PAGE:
“It’s a festival,” CEO of Beautycon Media Moj Mahdara says after I mistakenly call the company's event a “convention.” According to Mahdara, the word “convention” is stuffy and doesn’t resonate with her audience. It makes complete sense when you see the space, though — it’s definitely more Coachella than the World Congress of Dermatology.
Beautycon has proven extremely fruitful in the years since its conception in 2013. This year’s one-day festival in October saw attendance by 5,000 people, 1,000 more than the world’s first Beautycon just two years ago. During the week of the event, Beautycon was trending nationally on Instagram and Twitter, and on the day of the festival, the company’s website received a whopping 323 million impressions, over 2,000% more than the festival’s first event garnered in 2013.
The event itself (which costs $29.99 for general admission and up to $269.99 for an all-access VIP experience) is a manifestation of how powerful social media has become in the beauty industry over the past 10 years. Social-media platforms like Instagram and YouTube have changed the way that brands market and consumers purchase, and have even created a demand for products specially made to suit a social-media-savvy lifestyle. Does all this mean the age of traditional media, makeup counters, and big-money ad campaigns is a thing of the past? Ahead, we investigate how three popular social-media practices are resonating with consumers, and what that means for the beauty industry as a whole.
To anyone active in the online beautysphere, the overwhelming response to the festival may not be all that surprising. After all, a survey commissioned by Variety last year found that among U.S. teens, YouTubers were the most influential figures, eclipsing A-listers like J Lawr and Katy Perry. Within the realm of beauty, these YouTubers inform devotees on what makeup to buy and how to wear it — bridging the gap between the professional and amateur cosmetics worlds.
Although YouTube giant Michelle Phan was not in attendance at Beautycon this year, Mahdara was quick to point out that the OG YouTuber was the first to make a full-fledged career for herself on the site — and it all began with a built-in MacBook camera and a free editing program. When Phan posted her first video (a natural-makeup tutorial) in May 2007, she was shocked by the views and support she received. “The next day, it had over 10,000 views and surpassed 40,000 by the end of the week,” she tells Refinery29. “The comments kept pouring in.”
Three years later, the self-taught makeup artist was approached by Kerry Diamond, Lancôme’s head of PR at the time, and was brought on as the brand’s first video makeup artist and first Vietnamese spokesperson. Since then, Phan has written a book, launched a beauty-box subscription service (Ipsy), and has set her sights on emerging YouTube talent by creating Ipsy Open Studios — a studio space and online community that up-and-coming content creators can utilize to discover and refine their visions.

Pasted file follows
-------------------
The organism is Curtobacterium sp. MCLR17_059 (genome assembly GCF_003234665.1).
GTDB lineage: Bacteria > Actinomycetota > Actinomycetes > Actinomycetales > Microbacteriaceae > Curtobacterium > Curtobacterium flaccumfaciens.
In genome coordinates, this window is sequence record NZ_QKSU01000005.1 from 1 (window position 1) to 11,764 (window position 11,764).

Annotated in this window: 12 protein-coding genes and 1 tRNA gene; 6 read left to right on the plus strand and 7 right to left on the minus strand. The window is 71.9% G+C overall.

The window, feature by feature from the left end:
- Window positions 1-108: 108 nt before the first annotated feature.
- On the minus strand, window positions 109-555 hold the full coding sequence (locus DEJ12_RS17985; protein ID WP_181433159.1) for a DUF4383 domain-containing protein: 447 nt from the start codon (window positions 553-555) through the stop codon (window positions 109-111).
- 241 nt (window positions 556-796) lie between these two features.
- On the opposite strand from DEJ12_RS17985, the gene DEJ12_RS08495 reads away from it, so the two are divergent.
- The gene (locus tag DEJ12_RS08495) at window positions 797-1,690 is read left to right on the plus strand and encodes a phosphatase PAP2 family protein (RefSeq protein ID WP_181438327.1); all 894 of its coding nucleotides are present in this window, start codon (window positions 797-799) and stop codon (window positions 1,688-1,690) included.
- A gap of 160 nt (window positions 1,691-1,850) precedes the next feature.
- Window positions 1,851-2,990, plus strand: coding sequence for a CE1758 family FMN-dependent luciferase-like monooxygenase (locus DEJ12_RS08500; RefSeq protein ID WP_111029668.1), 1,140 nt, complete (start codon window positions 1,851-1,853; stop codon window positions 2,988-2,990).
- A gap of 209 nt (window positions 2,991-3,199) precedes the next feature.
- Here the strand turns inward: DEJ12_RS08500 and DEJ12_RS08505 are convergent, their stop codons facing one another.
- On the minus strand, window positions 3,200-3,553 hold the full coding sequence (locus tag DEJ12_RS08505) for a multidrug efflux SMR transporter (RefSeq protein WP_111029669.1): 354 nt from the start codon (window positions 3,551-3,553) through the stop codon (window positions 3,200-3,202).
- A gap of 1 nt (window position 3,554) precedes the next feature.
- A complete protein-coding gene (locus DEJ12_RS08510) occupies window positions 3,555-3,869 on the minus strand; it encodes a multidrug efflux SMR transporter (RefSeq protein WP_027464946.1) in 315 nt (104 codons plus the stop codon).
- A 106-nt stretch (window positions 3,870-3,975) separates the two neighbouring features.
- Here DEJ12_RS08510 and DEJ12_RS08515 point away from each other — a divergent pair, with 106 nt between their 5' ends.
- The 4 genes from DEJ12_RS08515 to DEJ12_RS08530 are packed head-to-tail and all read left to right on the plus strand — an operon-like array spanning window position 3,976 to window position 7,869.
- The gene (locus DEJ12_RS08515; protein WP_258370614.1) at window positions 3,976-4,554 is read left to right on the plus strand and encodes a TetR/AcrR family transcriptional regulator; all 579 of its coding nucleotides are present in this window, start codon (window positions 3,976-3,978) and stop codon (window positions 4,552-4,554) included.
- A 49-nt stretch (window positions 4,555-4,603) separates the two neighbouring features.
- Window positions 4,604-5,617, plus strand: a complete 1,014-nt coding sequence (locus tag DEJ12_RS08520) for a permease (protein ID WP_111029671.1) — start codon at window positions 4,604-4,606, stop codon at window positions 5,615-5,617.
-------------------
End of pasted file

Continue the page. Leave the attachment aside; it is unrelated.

In the past, the only way you could learn about makeup without going to school for it was through books, and even then those only had illustrations that were just rubbish.
Similarly to Phan, YouTube has given U.K.-based professional makeup artist and YouTuber Wayne Goss the opportunity to expand his career in ways he never thought possible. Two years ago, Goss launched his line of cruelty-free and handmade brushes. Although the brushes are quite expensive ($265 for the face set), all 300 kits he purchased for the set's initial sale sold out in less than five minutes.
YouTube’s accessibility and educational qualities are what initially drew Goss to the site. “In the past, the only way you could learn about makeup without going to school for it was through books, and even then those only had illustrations that were just rubbish,” he says. He believes that YouTube has had a key role in demystifying makeup techniques previously only used by professionals. All of this education has inevitably increased the demand for products like the contouring kit or 25-pan eyeshadow palette, which 10 years ago most consumers weren't knowledgeable about or interested in.
Brittany Nguyen, a junior at Fordham University, is a long-time fan of YouTubers like Goss and Phan. “Being the rebellious young teen I was in high school, I surfed the web when my parents locked me in my room to make me do homework,” she says. Nguyen, an actress, was curious about makeup and took to the internet to find out exactly how to create stage-worthy looks. “To be honest, I don’t know where else you learn how to do makeup,” she says.
Before indulging in a beauty purchase, Nguyen makes sure to do copious amounts of research lest she waste her money on a subpar product. Armed with her phone, Nguyen is ready to do a quick Google search for reviews and blog posts about any product she’s thinking of buying. In terms of finding new covetable items, she leaves most of the product-testing to YouTubers. “Most of the time, I find new products through YouTubers,” she says. “[The ones] I follow consistently tend to mention the same products over and over again, so when I go shopping I recognize certain products that I trust [will be good].”
Meanwhile, in New York’s Soho shopping district, there is #, (pronounced “hashtag”) — a store dedicated to stocking indie brands like Gerard Cosmetics, L.A. Girl, and Sugarpill. They may not be your typical household-name labels, but they have something in common: massive followings on Twitter, Instagram, and YouTube.
# is the first brick-and-mortar store to capitalize on the power of the viral beauty world. The store stocks shelves of “Insta-famous” beauty items — products that founder (and president of Ricky's NYC) Richard Parrott has found after hours of “jumping down the rabbit hole that is Instagram,” he says. “When I saw how much buzz [these brands] are generating themselves, I thought, Why not have an intimate experience with these brands?”